get tangled up in blue
Your boss or colleague may have spent some time at the main police station last night getting up close and personal with Honolulu's finest. But after a couple hours, they were free to go.
Last night was the first meeting of the Honolulu Police Department's Business Police Academy and its 18 students from industries including banking, insurance and private security. Students will gather for about two hours every Wednesday night for eight weeks.
The success of the Honolulu Police Department's Citizens Police Academy and Youth Citizens Police Academy led to an expansion of the class to the business community.
KEN IGE / KIGE@STARBULLETIN.COM|
Major Mark Nakagawa talked to business professionals at the Honolulu Police Department's Business Police Academy headquarters last night.
The Business Police Academy will be geared more specifically toward its audience, said Criminal Investigation Division Major Mark Nakagawa.
"It's primarily to educate people in the business community as to what kinds of crimes can impact them ... and the ways to help prevent those crimes from happening."
The HPD Finance Division helped prepare curriculum on crimes most likely to impact businesses, such as employee theft, robberies, counterfeiting, credit card and check fraud and identity theft.
There is also instruction on "crime prevention through environmental design," Nakagawa said, explaining that crimes can be deterred through the layout of a company's physical plant. Classes will also cover security alarm systems, workplace violence, how to survive a hostage situation and counter terrorism measures, Nakagawa said.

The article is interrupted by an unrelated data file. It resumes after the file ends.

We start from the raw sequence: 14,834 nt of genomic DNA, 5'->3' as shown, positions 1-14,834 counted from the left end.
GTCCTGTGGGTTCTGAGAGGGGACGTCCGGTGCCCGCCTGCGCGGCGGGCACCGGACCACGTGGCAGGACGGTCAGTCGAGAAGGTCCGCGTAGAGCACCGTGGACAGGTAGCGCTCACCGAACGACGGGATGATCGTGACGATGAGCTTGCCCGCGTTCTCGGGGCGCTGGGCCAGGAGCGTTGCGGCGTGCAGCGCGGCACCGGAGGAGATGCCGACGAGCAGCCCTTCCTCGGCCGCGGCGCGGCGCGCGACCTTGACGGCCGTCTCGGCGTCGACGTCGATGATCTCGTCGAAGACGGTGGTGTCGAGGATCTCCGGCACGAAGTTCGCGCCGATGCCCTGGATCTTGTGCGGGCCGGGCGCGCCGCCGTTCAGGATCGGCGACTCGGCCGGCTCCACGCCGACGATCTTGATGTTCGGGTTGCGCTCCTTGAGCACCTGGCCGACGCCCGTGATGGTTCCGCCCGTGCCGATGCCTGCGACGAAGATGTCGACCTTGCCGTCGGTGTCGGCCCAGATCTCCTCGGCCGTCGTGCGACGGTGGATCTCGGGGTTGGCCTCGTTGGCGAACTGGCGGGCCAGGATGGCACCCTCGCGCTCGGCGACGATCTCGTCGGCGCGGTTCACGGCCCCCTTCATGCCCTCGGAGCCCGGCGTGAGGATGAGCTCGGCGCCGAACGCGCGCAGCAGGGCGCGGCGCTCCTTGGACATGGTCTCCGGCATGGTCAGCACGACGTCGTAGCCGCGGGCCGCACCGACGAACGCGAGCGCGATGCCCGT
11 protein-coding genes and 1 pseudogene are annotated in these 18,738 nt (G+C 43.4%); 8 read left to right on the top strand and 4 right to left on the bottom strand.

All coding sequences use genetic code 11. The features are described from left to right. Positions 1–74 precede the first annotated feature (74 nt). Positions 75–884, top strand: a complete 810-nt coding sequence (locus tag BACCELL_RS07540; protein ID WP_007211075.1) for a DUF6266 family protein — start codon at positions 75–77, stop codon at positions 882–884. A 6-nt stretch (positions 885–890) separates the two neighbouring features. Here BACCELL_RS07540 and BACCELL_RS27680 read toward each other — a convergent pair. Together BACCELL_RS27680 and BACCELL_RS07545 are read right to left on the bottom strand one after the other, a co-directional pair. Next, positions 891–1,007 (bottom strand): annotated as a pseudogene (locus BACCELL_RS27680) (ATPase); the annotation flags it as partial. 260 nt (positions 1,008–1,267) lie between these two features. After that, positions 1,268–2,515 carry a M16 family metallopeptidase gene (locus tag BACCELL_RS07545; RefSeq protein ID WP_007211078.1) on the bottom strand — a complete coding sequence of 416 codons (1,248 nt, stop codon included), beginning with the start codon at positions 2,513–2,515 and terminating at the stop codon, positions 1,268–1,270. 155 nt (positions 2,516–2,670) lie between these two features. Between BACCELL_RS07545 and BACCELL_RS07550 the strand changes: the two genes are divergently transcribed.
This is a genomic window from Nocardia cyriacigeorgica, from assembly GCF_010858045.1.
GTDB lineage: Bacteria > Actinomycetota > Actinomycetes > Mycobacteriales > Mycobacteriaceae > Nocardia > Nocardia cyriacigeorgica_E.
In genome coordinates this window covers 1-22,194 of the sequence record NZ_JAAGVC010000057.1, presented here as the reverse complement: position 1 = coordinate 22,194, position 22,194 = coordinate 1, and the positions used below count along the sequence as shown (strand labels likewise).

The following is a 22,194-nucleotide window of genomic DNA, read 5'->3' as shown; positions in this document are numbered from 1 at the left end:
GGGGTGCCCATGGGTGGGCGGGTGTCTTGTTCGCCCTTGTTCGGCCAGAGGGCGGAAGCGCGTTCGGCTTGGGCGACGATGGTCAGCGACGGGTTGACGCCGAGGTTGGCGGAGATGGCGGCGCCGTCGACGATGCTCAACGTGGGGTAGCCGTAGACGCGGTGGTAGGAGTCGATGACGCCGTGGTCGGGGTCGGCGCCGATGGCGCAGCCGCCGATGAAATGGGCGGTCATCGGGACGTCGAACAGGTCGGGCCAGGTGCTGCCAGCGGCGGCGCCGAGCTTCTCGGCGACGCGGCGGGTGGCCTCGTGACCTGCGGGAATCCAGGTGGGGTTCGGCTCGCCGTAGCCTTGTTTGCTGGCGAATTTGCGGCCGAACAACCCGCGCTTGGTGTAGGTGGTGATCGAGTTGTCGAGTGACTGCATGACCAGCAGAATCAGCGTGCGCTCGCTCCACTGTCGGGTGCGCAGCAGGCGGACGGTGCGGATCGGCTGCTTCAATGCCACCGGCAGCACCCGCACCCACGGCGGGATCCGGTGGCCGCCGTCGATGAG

Educational partners include the FBI and U.S. Secret Service as well as ASIS International, a security industry trade organization.
Students are in for a great ride, according to Sue Ellen Bader, a graduate of the traditional Citizens Police Academy.
"I'm so very impressed. I really couldn't say enough about that class."
Bader is an employee in HPD's Informational Resource Section who says she learned more about the department and the way it works in her 11-week course than in two years working there.
She signed up for the class so she could do a better job. "I truly learned a lot about the police department and I appreciate it more."
Bader's instructors included officials from various divisions and districts within the department. "You come out of there and begin to appreciate your police department in a different way."
See the Columnists
section for some past articles.
Erika Engle is a reporter with the Star-Bulletin. Call 529-4302, fax 529-4750 or write to Erika Engle, Honolulu Star-Bulletin, 500 Ala Moana Blvd., No. 7-210, Honolulu, HI 96813. She can also be reached at: firstname.lastname@example.org